How To Write a Statement of Work
The Statement of work is an important governance document created during the plan procurement process. The statement of work can either be your best asset or the downfall of your project. Think of it as a blueprint to a construction project, if a measurement is slightly off the error will be compounded as more work is completed. Eventually, this will lead to extensive rework or project failure. As overwhelming as this sounds, don’t panic if you follow some basic steps you will be able to create a solid statement of work for your project.
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What is a Statement of Work?
First of all, what is a statement of work? A Statement of work is a contract which contains a clear and concise description of all the work and activities the vendor is required to complete. This document provides an extra layer of context that cost estimates and plans usually don’t have. Its main function is to direct work for a vendor, contractor or whoever is assigned the work. Just keep in mind, if you are developing a Statement of Work for a large project, it would be impractical to break it down to the detail level but should still include the expected work needed to produce deliverables. It is critical in any circumstance to provide those performing the work with clearly worded requirements and expected outcomes.
Do I really need a statement of work?
As a project manager, it is always in your best interest to have something that allows you to say these magic words, “But this is what we agree to” when debating with a vendor over a deliverable. If you chose to not create a statement of work your project runs the risk of failing and leading to arguments with the vendor.
Writing a statement of work can seem like a daunting task but if you follow this approach and communicate your expectations you will receive what you need in your procurement or at least have something to fall back on if a vendor fails to deliver.
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Checklist for Writing Statements of Work
In order to write a successful statement of work which will accomplish what needs to be done while minimizing disputes and conflict with the other party, I recommend following this checklist.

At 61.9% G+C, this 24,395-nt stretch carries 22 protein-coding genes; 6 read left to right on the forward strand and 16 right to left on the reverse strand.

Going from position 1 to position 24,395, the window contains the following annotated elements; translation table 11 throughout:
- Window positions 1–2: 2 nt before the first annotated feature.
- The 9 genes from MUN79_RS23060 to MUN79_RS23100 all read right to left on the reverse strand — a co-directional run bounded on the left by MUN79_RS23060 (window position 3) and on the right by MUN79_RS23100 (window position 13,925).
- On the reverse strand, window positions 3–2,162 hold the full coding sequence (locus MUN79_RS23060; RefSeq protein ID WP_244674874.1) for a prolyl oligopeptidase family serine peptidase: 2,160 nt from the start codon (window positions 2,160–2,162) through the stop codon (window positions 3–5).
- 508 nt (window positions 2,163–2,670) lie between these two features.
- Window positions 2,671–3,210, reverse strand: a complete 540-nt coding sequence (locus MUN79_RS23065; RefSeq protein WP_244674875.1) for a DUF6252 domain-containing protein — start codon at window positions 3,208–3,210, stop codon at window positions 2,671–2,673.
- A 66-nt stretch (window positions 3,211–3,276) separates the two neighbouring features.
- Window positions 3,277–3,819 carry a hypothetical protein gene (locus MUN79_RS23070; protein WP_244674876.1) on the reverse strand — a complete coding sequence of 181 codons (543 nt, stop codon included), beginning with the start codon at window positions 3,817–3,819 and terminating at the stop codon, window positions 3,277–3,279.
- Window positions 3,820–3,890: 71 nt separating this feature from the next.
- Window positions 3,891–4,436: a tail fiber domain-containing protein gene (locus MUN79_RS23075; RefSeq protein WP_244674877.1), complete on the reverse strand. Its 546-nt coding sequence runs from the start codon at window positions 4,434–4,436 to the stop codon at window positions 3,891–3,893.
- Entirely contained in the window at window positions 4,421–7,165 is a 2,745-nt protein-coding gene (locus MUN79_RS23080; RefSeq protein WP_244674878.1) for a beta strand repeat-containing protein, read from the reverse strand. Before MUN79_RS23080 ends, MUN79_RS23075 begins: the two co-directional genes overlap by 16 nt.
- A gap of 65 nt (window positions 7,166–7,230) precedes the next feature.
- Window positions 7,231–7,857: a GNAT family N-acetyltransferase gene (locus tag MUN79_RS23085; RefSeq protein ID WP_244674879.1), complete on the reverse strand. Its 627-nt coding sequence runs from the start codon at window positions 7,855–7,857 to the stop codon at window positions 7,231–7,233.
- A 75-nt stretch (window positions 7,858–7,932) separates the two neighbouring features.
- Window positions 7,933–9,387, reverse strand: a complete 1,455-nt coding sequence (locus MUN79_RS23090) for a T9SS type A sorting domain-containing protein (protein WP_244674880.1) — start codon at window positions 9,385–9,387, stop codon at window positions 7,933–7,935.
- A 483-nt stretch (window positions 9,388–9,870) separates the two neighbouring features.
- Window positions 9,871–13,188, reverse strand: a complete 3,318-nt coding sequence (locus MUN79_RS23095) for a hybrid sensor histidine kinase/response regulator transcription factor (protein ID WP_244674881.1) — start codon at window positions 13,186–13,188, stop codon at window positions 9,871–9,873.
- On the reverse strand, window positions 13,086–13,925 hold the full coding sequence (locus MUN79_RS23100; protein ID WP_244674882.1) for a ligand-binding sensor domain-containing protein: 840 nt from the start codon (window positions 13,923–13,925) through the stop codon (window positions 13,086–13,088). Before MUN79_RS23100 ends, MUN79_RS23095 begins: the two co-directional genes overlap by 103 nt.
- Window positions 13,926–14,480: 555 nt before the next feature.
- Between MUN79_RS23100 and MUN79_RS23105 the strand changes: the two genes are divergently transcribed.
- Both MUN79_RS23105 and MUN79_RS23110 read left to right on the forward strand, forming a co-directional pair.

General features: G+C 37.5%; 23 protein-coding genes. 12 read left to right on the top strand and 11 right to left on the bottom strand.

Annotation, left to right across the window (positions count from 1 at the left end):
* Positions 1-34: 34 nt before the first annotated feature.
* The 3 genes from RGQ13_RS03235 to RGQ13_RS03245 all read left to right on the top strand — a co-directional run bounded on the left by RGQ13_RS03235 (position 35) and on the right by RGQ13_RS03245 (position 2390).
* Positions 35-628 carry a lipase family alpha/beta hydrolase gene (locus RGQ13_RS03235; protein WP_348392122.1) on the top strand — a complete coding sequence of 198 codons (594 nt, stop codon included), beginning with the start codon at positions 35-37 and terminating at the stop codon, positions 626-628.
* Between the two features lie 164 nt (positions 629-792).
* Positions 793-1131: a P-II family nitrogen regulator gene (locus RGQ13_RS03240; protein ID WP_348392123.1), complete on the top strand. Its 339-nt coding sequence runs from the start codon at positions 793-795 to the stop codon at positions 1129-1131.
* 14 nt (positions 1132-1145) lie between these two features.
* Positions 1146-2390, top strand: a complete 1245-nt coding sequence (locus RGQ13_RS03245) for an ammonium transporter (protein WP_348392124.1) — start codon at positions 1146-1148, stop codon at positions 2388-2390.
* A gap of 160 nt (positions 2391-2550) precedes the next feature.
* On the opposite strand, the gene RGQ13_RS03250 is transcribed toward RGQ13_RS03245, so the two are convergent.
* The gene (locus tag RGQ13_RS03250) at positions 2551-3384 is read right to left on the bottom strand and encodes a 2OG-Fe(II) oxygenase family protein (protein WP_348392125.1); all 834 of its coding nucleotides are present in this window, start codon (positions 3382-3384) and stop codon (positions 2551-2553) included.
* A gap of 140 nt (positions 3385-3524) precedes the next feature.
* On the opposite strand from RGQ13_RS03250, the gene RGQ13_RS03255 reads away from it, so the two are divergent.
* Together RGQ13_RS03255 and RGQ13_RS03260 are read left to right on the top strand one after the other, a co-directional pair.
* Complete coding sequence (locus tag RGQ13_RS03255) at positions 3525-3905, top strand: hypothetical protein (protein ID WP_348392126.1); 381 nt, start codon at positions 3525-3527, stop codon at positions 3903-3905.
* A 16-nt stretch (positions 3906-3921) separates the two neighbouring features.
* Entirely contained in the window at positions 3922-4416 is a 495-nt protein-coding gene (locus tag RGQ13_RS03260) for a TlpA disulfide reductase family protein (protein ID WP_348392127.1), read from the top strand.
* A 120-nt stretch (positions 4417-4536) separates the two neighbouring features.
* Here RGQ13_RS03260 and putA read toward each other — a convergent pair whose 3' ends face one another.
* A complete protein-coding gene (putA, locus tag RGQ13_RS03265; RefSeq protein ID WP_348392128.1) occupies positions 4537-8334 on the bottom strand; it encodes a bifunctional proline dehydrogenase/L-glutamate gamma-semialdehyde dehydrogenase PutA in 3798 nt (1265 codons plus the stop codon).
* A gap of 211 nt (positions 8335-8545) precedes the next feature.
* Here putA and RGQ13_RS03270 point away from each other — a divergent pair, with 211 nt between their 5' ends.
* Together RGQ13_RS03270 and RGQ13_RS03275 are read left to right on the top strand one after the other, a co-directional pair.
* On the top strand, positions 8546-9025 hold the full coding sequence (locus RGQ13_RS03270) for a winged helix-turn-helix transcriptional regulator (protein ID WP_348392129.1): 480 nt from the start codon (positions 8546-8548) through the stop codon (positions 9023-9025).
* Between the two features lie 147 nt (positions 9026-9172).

- Communicate with stakeholders This is probably different than most recommendations for starting a statement of work, but in my experience, I have found that this can alleviate a lot of potential problems. At this point, you have completed the make-or-buy decision. Anytime you come to the realization you need to procure something it is crucial all the decision-makers provide input and you as the project manager can manage their expectations and develop a SOW to satisfy their requirements.
Failing to make this initial communication will most like result in several rewrites to the document. Everyone will have their own concept of how the statement of work will be and having this upfront discussion will pull everyone’s desires and concerns together. Having established the requirements of stakeholders you can move on to the next step. As with most things project management related communication is a key factor.
- Scope of Work: Simply put, it is a detailed description of the work, type of work it is, and the tools or methods to be used.
- Deliverables: In this area, you need to define what you want the vendor to provide you with as a deliverable. If it isn’t listed you won’t be receiving it and trying to add deliverables to the contract after the fact can cause delays and other problems. This will also include the completion dates for the deliverables to be received.
- Milestones: Setting milestones will allow you to track the progress of the vendor by having documented achievements throughout the work period. These defined points in the project will keep the vendor aligned with the expectations in the statement of work.
- Period of performance & Location: This sounds basic, but having a defined start and finish date for the work to begin and end will establish a timeline for the project. To coincide with the dates of the project, the maximum billing rate, fixed price, or another method of payment or billing should be annotated. Lastly, the location where the work will be done needs to be included. For instance, a business with several satellite locations may require a vendor to travel, whereas some projects can be completed at the vendor’s worksite.
- Work Duration: For example, if you are in the process of procuring a consulting firm to conduct a workforce planning exercise for your organization you want to make sure you set the duration for the work to be completed. If you fail to do this the vendor may feel they can either rush through the project or work on it at their leisure until completed. It is important that you define this duration based on your expectations.
- Industry/Organizational Standards: These are standards that you impose on the project deliverables. These include any standards such as OSHA, ISO, HIPAA, Government, Organizational strategic plans, etc.
- Acceptance Criteria: This will include any conditions, quality standards, testing, or other means of acceptance to be documented. If your project was procuring a software application you would define the rules which cover the functional and non-functional behavior that you expect from the application.
- Specialized Requirements: Do you need someone who has a specific qualification (PMP, SPHR, CISSP)? Is there specialized equipment required (tools, software, hardware)?
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